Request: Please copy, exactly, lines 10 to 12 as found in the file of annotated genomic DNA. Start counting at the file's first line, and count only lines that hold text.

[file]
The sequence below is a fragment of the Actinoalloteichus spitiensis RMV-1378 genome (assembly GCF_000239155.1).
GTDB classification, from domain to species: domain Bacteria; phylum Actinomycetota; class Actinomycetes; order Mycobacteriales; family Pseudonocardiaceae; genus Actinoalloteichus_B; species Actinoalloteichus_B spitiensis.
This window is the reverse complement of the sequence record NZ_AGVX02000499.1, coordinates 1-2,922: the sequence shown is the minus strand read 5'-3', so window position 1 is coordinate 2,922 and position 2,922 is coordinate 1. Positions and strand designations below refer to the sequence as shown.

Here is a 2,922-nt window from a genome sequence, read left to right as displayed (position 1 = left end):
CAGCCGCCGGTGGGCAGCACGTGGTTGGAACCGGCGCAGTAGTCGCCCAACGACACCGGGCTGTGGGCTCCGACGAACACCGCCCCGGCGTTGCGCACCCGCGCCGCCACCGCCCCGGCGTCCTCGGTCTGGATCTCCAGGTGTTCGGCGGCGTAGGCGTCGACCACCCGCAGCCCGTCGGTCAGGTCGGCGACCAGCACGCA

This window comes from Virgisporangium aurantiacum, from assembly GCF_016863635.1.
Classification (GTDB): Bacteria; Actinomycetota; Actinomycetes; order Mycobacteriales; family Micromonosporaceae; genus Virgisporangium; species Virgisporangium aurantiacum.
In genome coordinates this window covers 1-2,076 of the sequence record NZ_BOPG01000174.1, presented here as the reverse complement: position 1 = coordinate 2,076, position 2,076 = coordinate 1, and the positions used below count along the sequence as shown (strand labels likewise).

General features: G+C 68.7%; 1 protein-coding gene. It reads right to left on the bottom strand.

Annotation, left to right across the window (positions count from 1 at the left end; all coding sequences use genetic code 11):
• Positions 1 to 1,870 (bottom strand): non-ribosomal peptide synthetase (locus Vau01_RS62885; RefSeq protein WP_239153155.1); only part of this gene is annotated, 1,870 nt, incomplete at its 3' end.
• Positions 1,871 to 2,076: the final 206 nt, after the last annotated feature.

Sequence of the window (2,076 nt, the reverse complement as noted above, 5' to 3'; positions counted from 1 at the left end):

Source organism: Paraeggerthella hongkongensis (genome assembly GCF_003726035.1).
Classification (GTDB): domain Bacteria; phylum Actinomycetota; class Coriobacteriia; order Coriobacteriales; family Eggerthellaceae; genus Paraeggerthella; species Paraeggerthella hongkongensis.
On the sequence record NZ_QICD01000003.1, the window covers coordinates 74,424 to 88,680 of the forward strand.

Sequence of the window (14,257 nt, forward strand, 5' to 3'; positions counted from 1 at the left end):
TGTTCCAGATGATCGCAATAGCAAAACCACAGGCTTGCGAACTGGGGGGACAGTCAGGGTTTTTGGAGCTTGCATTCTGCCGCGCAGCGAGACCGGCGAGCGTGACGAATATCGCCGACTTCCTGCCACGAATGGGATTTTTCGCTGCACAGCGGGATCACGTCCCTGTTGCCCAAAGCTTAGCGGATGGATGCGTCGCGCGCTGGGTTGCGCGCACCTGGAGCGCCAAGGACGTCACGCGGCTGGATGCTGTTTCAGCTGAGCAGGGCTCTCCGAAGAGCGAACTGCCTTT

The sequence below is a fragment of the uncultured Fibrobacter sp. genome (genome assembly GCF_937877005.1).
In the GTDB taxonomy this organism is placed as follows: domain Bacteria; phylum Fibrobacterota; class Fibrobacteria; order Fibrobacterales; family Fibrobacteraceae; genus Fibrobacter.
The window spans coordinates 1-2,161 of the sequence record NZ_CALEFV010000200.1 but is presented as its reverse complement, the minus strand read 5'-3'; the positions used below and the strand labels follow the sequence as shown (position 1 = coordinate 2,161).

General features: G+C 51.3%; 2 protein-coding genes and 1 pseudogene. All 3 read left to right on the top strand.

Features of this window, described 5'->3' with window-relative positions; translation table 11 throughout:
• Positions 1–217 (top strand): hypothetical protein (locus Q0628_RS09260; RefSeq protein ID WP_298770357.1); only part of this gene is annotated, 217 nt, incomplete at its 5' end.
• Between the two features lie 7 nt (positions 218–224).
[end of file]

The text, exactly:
Annotation, left to right across the window (positions count from 1 at the left end; all coding sequences use genetic code 11):
• Positions 1 to 1,870 (bottom strand): non-ribosomal peptide synthetase (locus Vau01_RS62885; RefSeq protein WP_239153155.1); only part of this gene is annotated, 1,870 nt, incomplete at its 3' end.
• Positions 1,871 to 2,076: the final 206 nt, after the last annotated feature.